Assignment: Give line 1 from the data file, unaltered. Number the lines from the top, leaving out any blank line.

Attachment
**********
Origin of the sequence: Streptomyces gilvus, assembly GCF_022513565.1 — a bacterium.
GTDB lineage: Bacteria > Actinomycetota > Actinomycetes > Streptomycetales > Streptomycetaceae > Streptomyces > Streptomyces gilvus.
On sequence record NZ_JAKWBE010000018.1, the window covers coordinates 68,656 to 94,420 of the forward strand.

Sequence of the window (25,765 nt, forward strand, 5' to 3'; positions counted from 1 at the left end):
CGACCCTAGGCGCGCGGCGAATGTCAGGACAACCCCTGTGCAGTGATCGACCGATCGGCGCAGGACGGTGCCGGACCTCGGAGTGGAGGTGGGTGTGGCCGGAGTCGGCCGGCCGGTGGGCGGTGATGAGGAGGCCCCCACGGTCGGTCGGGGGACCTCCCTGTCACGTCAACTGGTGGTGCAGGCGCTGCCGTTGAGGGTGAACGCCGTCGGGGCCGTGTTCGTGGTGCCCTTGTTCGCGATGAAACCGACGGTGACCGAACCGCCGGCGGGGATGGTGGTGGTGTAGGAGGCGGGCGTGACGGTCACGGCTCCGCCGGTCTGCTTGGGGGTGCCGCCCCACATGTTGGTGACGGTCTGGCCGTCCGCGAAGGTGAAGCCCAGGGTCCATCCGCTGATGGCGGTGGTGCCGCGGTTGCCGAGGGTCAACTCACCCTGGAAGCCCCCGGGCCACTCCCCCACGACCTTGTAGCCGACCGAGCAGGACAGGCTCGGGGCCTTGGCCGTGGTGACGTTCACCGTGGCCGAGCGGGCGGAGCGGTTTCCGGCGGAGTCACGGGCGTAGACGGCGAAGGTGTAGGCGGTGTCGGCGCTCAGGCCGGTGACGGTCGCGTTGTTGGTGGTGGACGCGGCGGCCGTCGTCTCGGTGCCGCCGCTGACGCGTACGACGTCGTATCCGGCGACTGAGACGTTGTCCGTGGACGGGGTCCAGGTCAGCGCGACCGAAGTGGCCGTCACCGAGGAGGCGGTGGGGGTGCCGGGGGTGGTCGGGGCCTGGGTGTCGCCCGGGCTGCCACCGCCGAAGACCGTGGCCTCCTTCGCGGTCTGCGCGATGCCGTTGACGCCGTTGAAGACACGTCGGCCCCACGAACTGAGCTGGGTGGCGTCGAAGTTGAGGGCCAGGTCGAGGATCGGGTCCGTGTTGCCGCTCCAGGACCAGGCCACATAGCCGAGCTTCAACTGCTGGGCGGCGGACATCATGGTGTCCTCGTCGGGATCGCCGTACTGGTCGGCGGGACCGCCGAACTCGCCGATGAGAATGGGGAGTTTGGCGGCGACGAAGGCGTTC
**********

Origin of the sequence: Streptomyces gilvus, assembly GCF_022513565.1 — a bacterium.